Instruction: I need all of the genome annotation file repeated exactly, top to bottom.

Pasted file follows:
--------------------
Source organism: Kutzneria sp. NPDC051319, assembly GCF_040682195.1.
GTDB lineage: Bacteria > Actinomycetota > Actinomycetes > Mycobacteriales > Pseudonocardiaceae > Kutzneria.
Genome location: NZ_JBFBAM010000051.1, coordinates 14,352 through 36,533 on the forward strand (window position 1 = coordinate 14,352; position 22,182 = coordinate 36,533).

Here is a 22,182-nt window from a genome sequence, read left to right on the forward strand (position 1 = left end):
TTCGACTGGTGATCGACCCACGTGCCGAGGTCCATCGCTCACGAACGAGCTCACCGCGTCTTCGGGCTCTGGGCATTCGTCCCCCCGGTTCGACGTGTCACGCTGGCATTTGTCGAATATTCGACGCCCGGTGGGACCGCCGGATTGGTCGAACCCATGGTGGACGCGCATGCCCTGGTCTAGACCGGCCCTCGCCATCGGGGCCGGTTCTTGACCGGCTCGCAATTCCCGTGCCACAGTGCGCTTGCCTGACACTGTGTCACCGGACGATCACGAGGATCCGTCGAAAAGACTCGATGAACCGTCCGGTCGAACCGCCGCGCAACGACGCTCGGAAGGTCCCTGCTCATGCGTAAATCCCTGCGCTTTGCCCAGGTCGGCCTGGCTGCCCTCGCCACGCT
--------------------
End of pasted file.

Source organism: Kutzneria sp. NPDC051319, assembly GCF_040682195.1.
GTDB lineage: Bacteria > Actinomycetota > Actinomycetes > Mycobacteriales > Pseudonocardiaceae > Kutzneria.
Genome location: NZ_JBFBAM010000051.1, coordinates 14,352 through 36,533 on the forward strand (window position 1 = coordinate 14,352; position 22,182 = coordinate 36,533).

Here is a 22,182-nt window from a genome sequence, read left to right on the forward strand (position 1 = left end):
TTCGACTGGTGATCGACCCACGTGCCGAGGTCCATCGCTCACGAACGAGCTCACCGCGTCTTCGGGCTCTGGGCATTCGTCCCCCCGGTTCGACGTGTCACGCTGGCATTTGTCGAATATTCGACGCCCGGTGGGACCGCCGGATTGGTCGAACCCATGGTGGACGCGCATGCCCTGGTCTAGACCGGCCCTCGCCATCGGGGCCGGTTCTTGACCGGCTCGCAATTCCCGTGCCACAGTGCGCTTGCCTGACACTGTGTCACCGGACGATCACGAGGATCCGTCGAAAAGACTCGATGAACCGTCCGGTCGAACCGCCGCGCAACGACGCTCGGAAGGTCCCTGCTCATGCGTAAATCCCTGCGCTTTGCCCAGGTCGGCCTGGCTGCCCTCGCCACGCT